Many of Hitchens’s claims against Zionism go far beyond simple distortion. About Theodor Herzl, for example, he tells us: “If I could rewind the tape, I would stop Herzl from telling the initial demagogic lie (actually two lies) that a land without a people needs a people without a land.” In fact, Herzl never wrote this. Hitchens’s claim otherwise is no less false than his subsequent assertion that “If you give the most cursory attention to the writings of Herzl and [Max] Nordau and other founders of the Zionist movement, or if you read the memoirs of Yitzhak Rabin closer to our own day, you will notice at once that . . . they wanted [the Arabs’] land, and wanted it without its inhabitants.” Herzl, in fact, hoped that the Arabs would be integrated as equal citizens in a future Jewish state, as did most of the “other founders of the Zionist movement,” and Yitzhak Rabin never advocated an Israel emptied of its Arab citizens but publicly denounced such sentiments. One is not permitted to “lie about history,” Hitchens once lectured a supporter of Israel, a rule that appears to be forgotten when it comes to Hitchens himself.
One likely reason behind Hitchens’s hatred of Zionism is the (to him) irritating fact that the movement succeeded despite the opposition to it of many of the “non-Jewish” Jews he so admires. “One of the advantages of a Marxist and internationalist training,” he has stated in an interview, “is that it exposes one to the early writings of those Jewish cosmopolitans who warned from the first day that Zionism would be a false messiah for the Jews and an injustice to the Arabs. Nothing suggests to me that they were wrong on these crucial points.” This assertion is either tragic or absurd, considering that the Jewish cosmopolitanism glorified by Hitchens ended in the Auschwitz gas chambers, while the despised Zionists went on to found a relatively strong, prosperous, and culturally vibrant nation-state.
To a great extent, such violent hostility appears to be driven not by the delusions of Zionism but by the delusions of Christopher Hitchens. In a remarkable piece of bluster, he once wrote that “if anti-Jewish fascism comes again to the Christian world—or more probably comes at us via the Muslim world,” he would not repair to Israel because “I already consider it an obligation to resist it wherever I live. I would detest myself if I fled from it in any direction.” The obvious truth behind this swaggering fantasy is that if “anti-Jewish fascism” were to rise again, Hitchens would most likely share the fate of almost everyone who followed his recommended course the last time such a dilemma presented itself. His complacent formula for permanent Jewish victimization calls to mind something his hero George Orwell once wrote about pacifism: that it “is only possible to people who have money and guns between them and reality.” Much the same, and worse, appears to be true of Hitchens and his anti-Zionism.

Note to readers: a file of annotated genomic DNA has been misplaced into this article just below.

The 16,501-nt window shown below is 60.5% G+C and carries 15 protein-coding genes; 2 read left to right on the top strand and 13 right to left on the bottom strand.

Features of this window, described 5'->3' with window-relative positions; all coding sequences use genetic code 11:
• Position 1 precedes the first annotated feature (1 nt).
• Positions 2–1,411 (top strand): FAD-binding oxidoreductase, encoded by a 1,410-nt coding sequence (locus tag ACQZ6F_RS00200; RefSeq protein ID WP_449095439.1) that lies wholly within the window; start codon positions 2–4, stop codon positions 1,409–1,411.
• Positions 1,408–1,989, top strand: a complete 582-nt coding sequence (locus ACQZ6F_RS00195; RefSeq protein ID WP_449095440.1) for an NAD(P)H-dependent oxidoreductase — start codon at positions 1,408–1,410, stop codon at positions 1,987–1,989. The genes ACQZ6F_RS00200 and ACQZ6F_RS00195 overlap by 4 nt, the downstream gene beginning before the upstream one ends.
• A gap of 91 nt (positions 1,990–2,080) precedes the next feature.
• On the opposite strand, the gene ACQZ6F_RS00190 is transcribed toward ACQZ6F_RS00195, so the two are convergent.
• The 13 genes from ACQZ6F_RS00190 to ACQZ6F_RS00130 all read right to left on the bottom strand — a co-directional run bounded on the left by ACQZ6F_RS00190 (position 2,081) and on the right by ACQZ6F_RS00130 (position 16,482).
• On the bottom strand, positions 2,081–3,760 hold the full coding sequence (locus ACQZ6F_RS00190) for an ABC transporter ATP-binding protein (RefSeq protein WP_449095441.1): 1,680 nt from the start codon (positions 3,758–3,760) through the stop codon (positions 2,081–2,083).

Without taking anything away from Hitchens’s native gifts as a polemicist, it is not difficult to pinpoint the source of many of his poisonous attitudes toward the Jews and Judaism. He has done so  himself many times by naming the late Israel Shahak as his “beloved guide, in the superior sense of that term,” occupying a place in his pantheon of intellectual heroes next to Thomas Paine, Edmund Burke, and, of all people, Gore Vidal. “He was never interviewed by the New York Times,” Hitchens lamented after Shahak’s death, “and its obituary pages have let pass the death of a great and serious man.”
Unfortunately, the “great and serious man” was barking mad. This is made apparent by the merest glimpse into Shahak’s magnum opus, Jewish History, Jewish Religion: The Weight of Three Thousand Years, which Hitchens has recommended as a reliable guide on matters Jewish. It is, quite simply, a masterpiece of anti-Semitic literature, whose thesis is quickly summarized: Judaism is racist and evil; as a result, Zionism is racist and evil; as a result, Israel is racist and evil. For Jews to cease to be racist and evil, they must divest themselves of Judaism.
To support this thesis, Shahak spins a lengthy conspiracy theory according to which the ancient rabbis cooked up the Talmud in order to create “one of the most totalitarian societies in the whole history of mankind.”  Here are a few characteristic passages:

* “[B]oth before and after a meal, a pious Jew ritually washes his hands, uttering a special blessing. On one of these two occasions he is worshiping God, by promoting the divine union of Son and Daughter; but on the other he is worshiping Satan, who likes Jewish prayers and ritual acts so much that when he is offered a few of them it keeps him busy for a while and he forgets to pester the divine Daughter.”

* The “dominant feature” of talmudic Judaism “is deception—deception primarily of God, if this word can be used for an imaginary being so easily deceived by the rabbis. . . . Together with the deception of God goes the deception of other Jews, mainly in the interest of the Jewish ruling class.” Indeed, “Marx was quite right when, in his two articles about Judaism, he characterized it as dominated by profit-seeking.”

* Zionism, along with Orthodoxy, is the true successor of “historical Judaism.” Both are “sworn enemies of the concept of an open society.” Indeed, a Jewish state “cannot ever contain an open society. It can [only] become a fully closed and warlike ghetto, a Jewish Sparta, supported by the labor of Arab helots, kept in existence by its influence on the U.S. political establishment and by threats to use its nuclear power.”

And so on in the same vein, including the revelations that Martin Buber was a mass murderer and that American Jews—who are all racists—became involved in the civil-rights movement only in order to further Jewish interests.
To anyone who has read Hitchens, much of this will sound familiar enough: at various times he has repeated whole passages from Shahak, occasionally word for word. The line about “Arab helots,” for example, is a particular favorite. He is also, as we have seen, especially fond of Shahak’s idea that there are some exceptional Jews “who have internalized the complex of ideas which Karl Popper has called ‘the open society.'”